Bost, Lamalfa Fight To Curb Gas-Powered Vehicle Bans
WASHINGTON, D.C. – U.S. Representatives Mike Bost (R-IL) and Doug LaMalfa (R-CA) today introduced a pair of bills to discourage states from banning gas-powered vehicles. Bost’s bill, the Options for Ownership Act, would require the U.S. Secretary of Transportation to withhold 15% of a state’s Highway Trust Fund dollars if the state prohibits the sale of non-zero emission vehicles. LaMalfa’s bill, the Revoking Engine and Vehicle (REV) Requirements Act, would repeal California’s Clean Air Act waiver the state uses to set its own emissions standards.
"With inflation already sky-high, drivers should not be forced to purchase a car they cannot afford simply to appease the liberals’ Green New Deal dreams,” said Bost. “If states choose to force drivers to purchase cars that don’t use gasoline, then they shouldn’t be able to reap the benefits of the federal fuel tax. It’s that simple.”
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“The government should not have the authority to force consumers to purchase something if they don’t want to,” said LaMalfa. “Given their price and limited range, electric vehicles aren’t a realistic option for many Americans. California has nowhere near the ability to handle the wholesale forced adoption of electric vehicles. Look at California, when merely days after CARB announced their mandate, the Governor had to plead with residents to not charge their EVs. Our grid would have to be completely rebuilt. Consumers need to be protected from the whims of governmental overreach. We must rescind the power to make these regulations from power-hungry bureaucrats.”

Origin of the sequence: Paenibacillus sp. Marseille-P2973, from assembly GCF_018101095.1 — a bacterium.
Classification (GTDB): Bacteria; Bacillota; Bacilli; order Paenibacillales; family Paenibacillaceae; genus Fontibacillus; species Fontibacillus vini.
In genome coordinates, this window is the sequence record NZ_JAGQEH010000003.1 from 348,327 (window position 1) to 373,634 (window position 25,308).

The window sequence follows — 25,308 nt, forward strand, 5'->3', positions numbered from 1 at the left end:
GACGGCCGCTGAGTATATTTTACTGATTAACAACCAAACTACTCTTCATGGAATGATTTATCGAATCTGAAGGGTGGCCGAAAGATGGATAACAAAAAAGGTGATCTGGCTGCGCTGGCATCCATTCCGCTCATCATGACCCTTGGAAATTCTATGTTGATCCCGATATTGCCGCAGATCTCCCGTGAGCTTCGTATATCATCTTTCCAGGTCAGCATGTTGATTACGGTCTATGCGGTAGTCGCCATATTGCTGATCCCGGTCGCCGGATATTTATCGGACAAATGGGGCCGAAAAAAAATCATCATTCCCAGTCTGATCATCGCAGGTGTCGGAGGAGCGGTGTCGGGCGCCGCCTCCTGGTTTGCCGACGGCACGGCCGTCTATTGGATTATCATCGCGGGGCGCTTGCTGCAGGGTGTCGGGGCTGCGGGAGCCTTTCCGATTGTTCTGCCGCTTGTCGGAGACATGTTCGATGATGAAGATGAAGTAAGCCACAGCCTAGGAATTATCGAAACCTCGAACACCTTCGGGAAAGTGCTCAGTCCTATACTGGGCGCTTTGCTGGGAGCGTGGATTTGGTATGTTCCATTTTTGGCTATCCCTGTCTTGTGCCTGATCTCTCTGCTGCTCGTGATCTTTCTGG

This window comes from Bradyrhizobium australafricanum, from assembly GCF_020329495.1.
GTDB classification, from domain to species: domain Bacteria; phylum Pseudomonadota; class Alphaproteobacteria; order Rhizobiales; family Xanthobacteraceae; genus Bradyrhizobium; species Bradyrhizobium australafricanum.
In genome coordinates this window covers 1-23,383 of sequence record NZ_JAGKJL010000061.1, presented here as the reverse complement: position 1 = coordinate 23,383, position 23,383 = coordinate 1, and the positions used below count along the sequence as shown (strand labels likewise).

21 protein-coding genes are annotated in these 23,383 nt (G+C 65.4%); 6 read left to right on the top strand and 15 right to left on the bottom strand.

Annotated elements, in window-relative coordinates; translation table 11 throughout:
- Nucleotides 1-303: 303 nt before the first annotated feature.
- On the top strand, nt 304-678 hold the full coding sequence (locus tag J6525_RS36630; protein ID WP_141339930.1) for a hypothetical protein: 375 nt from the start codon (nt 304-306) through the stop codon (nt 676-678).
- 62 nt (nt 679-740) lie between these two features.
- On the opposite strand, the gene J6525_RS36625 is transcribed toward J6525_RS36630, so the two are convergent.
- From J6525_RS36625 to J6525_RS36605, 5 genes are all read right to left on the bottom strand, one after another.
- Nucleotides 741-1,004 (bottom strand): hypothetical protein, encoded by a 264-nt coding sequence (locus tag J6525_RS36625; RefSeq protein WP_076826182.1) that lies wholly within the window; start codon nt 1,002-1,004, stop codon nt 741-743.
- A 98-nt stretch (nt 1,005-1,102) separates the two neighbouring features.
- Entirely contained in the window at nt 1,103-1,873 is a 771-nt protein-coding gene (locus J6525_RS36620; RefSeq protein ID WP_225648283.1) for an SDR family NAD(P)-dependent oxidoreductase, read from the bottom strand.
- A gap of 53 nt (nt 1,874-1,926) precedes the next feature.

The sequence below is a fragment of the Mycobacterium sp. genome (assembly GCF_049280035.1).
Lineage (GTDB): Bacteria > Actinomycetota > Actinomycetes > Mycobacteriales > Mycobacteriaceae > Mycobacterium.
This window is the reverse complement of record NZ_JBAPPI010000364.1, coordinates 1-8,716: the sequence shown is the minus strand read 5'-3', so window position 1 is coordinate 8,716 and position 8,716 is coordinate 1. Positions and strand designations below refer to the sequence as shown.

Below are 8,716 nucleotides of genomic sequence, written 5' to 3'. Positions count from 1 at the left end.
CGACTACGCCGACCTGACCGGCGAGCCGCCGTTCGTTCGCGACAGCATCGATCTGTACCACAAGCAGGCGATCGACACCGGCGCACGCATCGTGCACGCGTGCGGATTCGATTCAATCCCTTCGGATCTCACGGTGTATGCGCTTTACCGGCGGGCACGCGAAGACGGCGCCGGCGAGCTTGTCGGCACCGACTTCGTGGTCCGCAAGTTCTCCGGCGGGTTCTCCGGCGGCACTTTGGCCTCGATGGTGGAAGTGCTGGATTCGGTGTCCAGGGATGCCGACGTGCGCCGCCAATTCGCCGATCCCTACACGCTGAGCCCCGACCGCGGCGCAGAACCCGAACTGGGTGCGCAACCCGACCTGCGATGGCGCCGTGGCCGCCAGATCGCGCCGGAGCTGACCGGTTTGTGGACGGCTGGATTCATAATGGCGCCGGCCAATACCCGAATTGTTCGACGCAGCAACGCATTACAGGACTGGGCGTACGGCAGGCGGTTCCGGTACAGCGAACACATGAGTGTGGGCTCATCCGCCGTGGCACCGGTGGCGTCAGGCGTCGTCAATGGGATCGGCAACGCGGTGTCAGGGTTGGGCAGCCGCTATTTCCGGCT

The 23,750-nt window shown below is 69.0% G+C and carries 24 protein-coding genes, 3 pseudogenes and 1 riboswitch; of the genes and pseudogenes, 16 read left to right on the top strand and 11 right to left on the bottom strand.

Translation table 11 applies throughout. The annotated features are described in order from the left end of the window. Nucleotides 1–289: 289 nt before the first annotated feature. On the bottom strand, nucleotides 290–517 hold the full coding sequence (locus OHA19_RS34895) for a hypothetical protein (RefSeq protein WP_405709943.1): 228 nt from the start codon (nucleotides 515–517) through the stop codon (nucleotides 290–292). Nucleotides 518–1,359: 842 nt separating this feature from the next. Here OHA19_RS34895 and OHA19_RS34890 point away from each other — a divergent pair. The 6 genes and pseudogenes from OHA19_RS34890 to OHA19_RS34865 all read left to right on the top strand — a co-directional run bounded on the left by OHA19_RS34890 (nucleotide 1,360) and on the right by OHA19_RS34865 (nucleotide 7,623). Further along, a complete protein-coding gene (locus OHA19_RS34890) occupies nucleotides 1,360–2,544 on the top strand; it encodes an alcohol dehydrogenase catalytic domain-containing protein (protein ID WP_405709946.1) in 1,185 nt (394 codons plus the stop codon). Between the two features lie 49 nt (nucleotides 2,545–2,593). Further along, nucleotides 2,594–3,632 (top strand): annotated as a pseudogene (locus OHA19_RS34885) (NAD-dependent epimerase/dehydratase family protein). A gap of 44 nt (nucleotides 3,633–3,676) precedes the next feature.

California Governor Gavin Newsom signed an executive order in September 2020 that would establish new emissions standards in the State of California. Last month, the California Resources Board approved a new rule to require all new cars and light trucks sold in the State of California to be zero-emission vehicles by 2035, effectively banning all new gas-powered cars. Days later, Newsom also asked Californians to limit the number of hours they charge their electric vehicles.
Following Newsom’s executive order, 17 other states have adopted some of California’s standards, including New York, Massachusetts, Vermont, Maine, Pennsylvania, Connecticut, Rhode Island, Washington, Oregon, New Jersey, Maryland, Delaware, Colorado, Minnesota, Nevada, Virginia, and New Mexico.
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